Egypt needs rights, democratic principles before its votes
With the threat of Islamic groups possibly winning power and then hijacking democracy, Egypt needs a bill of rights and other democratic guarantees before an election.
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The struggle is this: Should Egyptians first ensure basic rights and democratic principles in a constitution before holding an election? Or will a new parliament soon to be elected be able to ensure those rights and principles – even if some Islamic political groups oppose Western-style freedoms?
The issue comes to a head July 8 when 36 groups seeking a constitution before an election plan to hold a mass protest in Tahrir Square.
Currently, a parliamentary election is planned for September – without many safeguards for a fair vote, let alone basic rights or checks on government powers. The newly elected body will then select a group of 100 citizens to write a constitution.
Newly liberated countries, faced with starting a democracy from scratch, often face this kind of chicken-and-egg dilemma. Not all have succeeded in making the transition – most notably Iran, where Muslim clerics hijacked a weak democracy after the 1979 revolution.
The Egyptian revolt that ousted Hosni Mubarak five months ago clearly defined what the people don’t want: a life of fear under a corrupt regime that did little for the economy.
But with the military now in charge of a transitional government, Egyptians still lack a firm consensus on the type of democracy they do want. Too much of the public debate focuses on the maneuvering for power between groups, such as the Muslim Brotherhood, liberal secularists, and those once aligned with Mr. Mubarak.
Egyptians don’t seem to be asking fundamental questions, such as:
Does sovereignty lie with the individual, the state, or even a particular religion such as Islam? Are the rights of each individual universal and equal? How can the power of government be checked to preserve individual freedoms?
In recent weeks, at least three groups have offered a “bill of rights” and endorsed the principles of a civic state in hopes that Egyptian society can reach a preelection consensus on what the final constitution should be. One group was al-Azhar, Egypt’s highest Sunni Muslim religious authority.
The military, which appears eager to hand over power to civilians, botched an attempt to come up with a constitution in March when it held a referendum on changes to the 1971 Constitution, which was designed mainly for autocrats to rule. While the referendum passed, the military then altered or added several provisions in secret, discrediting both the new document and the referendum.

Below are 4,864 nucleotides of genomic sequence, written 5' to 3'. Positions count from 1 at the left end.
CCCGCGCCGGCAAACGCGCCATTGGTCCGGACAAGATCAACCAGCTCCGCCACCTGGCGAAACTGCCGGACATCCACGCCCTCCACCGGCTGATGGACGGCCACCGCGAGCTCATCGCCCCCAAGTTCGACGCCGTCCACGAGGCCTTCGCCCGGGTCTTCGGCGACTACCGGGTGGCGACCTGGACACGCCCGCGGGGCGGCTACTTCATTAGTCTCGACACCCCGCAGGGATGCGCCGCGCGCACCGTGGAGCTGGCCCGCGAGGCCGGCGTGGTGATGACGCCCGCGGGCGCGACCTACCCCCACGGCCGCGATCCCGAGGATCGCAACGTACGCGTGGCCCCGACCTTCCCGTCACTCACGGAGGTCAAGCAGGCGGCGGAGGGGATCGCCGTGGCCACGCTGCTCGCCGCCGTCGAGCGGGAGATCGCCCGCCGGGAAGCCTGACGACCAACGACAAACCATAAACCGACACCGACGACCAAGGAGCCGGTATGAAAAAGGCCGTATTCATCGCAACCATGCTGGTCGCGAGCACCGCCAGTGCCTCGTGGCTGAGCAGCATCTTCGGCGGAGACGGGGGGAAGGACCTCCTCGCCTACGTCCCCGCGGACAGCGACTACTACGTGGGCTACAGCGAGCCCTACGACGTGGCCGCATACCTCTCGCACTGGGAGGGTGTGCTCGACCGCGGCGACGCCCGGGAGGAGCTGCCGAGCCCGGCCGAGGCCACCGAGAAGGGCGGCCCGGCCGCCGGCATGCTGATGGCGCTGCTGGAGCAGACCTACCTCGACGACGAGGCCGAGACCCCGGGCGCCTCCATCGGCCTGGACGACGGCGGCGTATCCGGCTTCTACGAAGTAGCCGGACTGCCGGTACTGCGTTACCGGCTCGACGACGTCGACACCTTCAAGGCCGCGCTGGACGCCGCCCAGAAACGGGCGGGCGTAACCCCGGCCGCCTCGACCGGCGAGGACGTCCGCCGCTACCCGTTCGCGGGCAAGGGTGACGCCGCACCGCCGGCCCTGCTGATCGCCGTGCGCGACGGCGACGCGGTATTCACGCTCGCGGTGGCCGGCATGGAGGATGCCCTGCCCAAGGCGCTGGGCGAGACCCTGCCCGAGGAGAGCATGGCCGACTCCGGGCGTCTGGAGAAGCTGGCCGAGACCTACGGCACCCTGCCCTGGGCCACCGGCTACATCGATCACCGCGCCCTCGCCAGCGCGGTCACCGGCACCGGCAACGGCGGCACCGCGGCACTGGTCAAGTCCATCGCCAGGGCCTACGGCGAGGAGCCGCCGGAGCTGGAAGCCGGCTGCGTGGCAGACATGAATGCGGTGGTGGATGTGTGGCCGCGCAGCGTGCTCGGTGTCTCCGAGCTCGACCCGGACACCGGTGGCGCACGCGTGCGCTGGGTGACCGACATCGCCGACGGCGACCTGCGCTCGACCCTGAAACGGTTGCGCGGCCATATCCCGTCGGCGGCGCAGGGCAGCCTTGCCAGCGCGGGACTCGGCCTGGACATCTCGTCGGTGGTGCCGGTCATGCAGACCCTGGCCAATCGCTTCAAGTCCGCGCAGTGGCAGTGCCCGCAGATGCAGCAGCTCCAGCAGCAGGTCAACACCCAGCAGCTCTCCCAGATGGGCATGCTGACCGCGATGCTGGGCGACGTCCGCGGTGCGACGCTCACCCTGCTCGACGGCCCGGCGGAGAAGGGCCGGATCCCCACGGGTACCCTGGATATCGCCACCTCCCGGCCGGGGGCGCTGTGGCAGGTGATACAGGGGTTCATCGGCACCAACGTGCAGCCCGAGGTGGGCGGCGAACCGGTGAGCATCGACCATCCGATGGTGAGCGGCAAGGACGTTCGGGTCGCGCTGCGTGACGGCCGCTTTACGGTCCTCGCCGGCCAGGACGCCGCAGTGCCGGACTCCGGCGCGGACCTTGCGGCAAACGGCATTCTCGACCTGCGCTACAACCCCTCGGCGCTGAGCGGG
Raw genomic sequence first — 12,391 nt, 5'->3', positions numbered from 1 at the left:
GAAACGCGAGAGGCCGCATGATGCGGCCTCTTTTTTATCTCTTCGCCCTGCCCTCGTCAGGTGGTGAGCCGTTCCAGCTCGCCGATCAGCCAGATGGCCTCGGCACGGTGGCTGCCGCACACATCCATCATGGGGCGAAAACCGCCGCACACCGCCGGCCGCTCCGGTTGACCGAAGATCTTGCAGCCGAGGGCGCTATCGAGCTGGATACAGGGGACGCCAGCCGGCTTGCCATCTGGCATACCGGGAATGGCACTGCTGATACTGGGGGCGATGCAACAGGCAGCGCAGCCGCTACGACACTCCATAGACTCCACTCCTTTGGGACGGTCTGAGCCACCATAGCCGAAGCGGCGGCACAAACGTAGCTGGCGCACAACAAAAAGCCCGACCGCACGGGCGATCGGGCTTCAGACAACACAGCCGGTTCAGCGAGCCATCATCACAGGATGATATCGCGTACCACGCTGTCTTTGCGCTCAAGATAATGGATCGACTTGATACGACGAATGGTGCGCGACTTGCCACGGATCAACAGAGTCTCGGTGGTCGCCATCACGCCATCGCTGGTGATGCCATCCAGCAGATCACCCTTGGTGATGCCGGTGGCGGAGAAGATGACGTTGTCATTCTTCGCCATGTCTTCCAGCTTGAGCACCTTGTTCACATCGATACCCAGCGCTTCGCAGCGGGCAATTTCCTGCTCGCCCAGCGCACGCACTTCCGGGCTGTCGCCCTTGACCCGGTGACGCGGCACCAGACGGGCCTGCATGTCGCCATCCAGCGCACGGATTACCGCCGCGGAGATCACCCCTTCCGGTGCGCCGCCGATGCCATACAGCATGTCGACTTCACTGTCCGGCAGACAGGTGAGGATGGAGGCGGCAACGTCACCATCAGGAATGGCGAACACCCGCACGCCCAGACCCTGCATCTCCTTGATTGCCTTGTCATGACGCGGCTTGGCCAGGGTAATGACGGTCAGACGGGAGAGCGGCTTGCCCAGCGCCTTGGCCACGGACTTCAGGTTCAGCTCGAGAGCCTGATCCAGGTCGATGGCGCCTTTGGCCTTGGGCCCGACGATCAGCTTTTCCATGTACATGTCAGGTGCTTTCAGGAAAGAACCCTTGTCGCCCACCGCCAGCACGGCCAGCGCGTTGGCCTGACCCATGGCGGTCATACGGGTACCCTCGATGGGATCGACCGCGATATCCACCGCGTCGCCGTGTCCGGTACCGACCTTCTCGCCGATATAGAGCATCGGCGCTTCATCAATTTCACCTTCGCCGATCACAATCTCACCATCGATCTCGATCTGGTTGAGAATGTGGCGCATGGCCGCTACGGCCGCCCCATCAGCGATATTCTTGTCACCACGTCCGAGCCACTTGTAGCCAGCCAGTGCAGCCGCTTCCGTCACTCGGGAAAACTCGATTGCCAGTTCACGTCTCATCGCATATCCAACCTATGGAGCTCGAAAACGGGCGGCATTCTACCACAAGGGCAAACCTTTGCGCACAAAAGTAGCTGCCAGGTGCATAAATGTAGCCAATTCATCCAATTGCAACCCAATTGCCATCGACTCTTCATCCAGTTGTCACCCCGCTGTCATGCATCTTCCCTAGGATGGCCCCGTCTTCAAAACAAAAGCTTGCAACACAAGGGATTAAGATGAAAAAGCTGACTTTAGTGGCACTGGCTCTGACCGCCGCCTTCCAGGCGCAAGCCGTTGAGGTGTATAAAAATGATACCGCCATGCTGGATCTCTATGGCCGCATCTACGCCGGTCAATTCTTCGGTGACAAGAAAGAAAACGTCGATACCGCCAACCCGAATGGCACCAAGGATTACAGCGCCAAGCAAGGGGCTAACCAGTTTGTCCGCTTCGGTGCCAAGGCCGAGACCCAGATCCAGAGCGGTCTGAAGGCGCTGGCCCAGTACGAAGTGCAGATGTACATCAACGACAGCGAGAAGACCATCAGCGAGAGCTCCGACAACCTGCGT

Such political foolery is the very reason why a constitution that guarantees citizenship rights and limits on power must be in place before anyone is elected. Otherwise, those elected can easily abuse the system to stay in power and impose restrictions on liberties. And why elect one body if another election is then required under a new constitution?
The one group suspected of planning to win power by election and then altering the constitution to stay in power is the Muslim Brotherhood, Egypt’s most popular group, with an estimated 600,000 members. Its leaders oppose writing a constitution first and strongly support imposing Islamic principles, if not practices, in Egyptian law.
For now, the Brotherhood claims that its political party will not seek a majority in parliament and won’t put up a presidential candidate. But its stern objections to seeking an agreement on a constitution before an election only adds to public suspicions about its goal of running Egypt under sharia law. There are even doubts that the Brotherhood believes in the idea of citizenship, in which government is run by rule of law rather than a religion.
Given Egypt’s history as a role model for the Arab world, much is riding on the outcome of this debate. The Arab Spring in other countries is incomplete and needs renewed energy from seeing Egypt create a democracy that can last with guaranteed freedoms, especially freedom of religion and the press.